Scientists from the University of Edinburgh and the American Museum of Natural History have decoded an evolutionary process involving snakes, which indicated that their ancestors had lost limbs when they tried moving into the burrows. The new study discards an old theory of snakes’ ancestors losing their limbs to live in the sea.
This was concluded by the scientists after they performed CT scans on the bony inner ear of the fossils of modern reptiles and a 90 million–year–old fossil of Dinilysia patagonica. Dinilysia was a 2 metre–long reptile, closely linked to the modern snakes. The bony canals and cavities, similar to those in the ears of modern burrowing snakes, controlled Dinilysia’s hearing and balance.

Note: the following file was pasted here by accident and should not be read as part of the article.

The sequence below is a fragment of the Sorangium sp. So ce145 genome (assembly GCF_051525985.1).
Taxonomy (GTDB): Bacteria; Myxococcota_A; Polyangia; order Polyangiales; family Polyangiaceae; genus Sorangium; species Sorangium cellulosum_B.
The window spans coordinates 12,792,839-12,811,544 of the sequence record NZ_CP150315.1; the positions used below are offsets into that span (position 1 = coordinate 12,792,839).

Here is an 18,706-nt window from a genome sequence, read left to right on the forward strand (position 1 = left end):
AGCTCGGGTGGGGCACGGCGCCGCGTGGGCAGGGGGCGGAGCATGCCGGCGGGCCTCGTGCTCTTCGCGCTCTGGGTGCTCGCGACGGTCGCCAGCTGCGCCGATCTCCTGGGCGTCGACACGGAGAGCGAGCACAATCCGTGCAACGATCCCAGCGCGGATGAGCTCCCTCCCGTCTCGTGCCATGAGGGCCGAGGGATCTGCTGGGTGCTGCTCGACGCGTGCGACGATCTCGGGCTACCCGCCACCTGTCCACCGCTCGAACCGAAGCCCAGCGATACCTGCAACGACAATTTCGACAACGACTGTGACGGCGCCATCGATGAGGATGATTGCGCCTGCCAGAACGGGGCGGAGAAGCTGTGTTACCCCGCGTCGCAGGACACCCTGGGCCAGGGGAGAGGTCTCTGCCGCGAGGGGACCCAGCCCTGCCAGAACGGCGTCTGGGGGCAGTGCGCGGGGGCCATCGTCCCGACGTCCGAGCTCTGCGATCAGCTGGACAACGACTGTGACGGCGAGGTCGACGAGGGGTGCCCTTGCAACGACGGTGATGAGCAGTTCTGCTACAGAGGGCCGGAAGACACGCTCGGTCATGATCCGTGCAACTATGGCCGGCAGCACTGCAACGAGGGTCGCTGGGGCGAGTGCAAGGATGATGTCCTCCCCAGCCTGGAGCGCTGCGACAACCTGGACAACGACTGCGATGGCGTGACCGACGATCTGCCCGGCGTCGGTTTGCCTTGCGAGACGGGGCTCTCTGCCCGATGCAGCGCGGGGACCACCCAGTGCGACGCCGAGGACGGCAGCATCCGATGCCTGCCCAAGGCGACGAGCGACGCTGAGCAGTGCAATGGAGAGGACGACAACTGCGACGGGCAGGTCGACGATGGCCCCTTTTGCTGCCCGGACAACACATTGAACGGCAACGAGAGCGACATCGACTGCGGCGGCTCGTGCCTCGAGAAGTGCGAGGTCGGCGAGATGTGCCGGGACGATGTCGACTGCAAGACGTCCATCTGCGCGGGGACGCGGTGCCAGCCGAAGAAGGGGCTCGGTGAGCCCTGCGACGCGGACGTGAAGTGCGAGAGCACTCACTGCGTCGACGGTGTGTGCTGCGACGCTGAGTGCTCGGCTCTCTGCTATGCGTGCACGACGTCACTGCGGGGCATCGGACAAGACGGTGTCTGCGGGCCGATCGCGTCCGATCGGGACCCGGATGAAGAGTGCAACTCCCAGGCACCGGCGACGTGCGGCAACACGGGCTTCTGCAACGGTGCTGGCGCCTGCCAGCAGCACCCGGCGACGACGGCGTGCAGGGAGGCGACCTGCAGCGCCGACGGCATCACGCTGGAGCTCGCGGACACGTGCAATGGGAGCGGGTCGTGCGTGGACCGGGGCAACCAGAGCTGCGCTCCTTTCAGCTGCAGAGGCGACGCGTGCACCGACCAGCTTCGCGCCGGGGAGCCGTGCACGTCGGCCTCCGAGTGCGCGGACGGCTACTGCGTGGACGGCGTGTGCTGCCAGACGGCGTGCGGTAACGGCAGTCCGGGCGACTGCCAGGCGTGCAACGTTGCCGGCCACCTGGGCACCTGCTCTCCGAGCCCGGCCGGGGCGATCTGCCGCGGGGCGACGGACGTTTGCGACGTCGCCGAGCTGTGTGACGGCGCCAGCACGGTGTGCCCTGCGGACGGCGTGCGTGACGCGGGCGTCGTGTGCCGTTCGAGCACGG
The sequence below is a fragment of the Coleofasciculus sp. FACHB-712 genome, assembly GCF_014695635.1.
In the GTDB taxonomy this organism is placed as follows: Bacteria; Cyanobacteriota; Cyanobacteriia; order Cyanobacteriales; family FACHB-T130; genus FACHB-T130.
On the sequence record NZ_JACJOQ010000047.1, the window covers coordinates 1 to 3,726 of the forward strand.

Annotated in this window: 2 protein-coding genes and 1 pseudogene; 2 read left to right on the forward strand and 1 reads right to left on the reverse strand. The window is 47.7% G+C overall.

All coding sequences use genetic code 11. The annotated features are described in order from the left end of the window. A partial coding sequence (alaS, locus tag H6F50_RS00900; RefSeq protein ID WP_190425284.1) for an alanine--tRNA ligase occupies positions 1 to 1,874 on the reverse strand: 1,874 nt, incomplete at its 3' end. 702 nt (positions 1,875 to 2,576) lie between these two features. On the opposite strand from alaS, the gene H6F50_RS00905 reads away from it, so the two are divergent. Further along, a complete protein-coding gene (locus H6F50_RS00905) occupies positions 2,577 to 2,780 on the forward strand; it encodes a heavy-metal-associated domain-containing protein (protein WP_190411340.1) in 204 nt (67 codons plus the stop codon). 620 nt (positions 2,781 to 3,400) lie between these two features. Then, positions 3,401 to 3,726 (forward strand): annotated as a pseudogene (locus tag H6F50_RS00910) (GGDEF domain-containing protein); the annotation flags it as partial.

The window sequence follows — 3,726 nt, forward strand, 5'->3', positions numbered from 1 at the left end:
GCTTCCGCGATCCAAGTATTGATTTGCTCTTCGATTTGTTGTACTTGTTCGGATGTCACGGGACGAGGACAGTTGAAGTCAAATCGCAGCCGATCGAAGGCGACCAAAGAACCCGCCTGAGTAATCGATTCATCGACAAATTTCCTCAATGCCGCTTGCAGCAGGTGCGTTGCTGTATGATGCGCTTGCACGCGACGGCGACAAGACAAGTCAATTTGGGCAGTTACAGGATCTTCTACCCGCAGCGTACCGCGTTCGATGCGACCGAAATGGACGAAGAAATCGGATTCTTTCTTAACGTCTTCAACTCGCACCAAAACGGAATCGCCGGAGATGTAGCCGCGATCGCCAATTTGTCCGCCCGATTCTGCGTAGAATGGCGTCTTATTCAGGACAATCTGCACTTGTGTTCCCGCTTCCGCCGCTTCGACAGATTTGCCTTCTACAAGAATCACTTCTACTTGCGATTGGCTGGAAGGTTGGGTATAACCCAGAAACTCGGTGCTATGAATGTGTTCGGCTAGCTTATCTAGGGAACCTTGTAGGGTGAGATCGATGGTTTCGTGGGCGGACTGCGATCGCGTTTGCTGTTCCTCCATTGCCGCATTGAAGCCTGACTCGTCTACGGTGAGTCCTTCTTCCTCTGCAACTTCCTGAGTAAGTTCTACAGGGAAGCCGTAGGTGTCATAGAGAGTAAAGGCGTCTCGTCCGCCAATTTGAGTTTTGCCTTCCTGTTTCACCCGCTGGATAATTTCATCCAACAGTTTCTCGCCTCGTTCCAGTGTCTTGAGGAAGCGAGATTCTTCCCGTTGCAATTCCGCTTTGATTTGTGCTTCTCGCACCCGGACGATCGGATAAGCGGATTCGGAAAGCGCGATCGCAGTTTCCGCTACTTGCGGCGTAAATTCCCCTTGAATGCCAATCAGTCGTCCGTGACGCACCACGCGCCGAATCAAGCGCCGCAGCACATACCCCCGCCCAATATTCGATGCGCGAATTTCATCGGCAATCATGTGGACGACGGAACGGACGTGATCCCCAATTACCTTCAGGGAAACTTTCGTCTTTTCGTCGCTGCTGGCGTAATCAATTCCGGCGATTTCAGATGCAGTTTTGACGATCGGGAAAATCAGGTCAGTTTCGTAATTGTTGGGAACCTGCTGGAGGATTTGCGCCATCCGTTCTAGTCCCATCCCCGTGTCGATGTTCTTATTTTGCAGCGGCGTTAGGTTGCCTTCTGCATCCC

Scientists also built a virtual 3D model to compare Dinilysia with modern snakes and lizards and found a distinctive structure within its inner ear that actively burrowed. These structures helped Dinilysia detect prey and predators. This shape, however, is not present in the modern snakes that live in water or ground. This study was published in the journal ‘Science Advances’.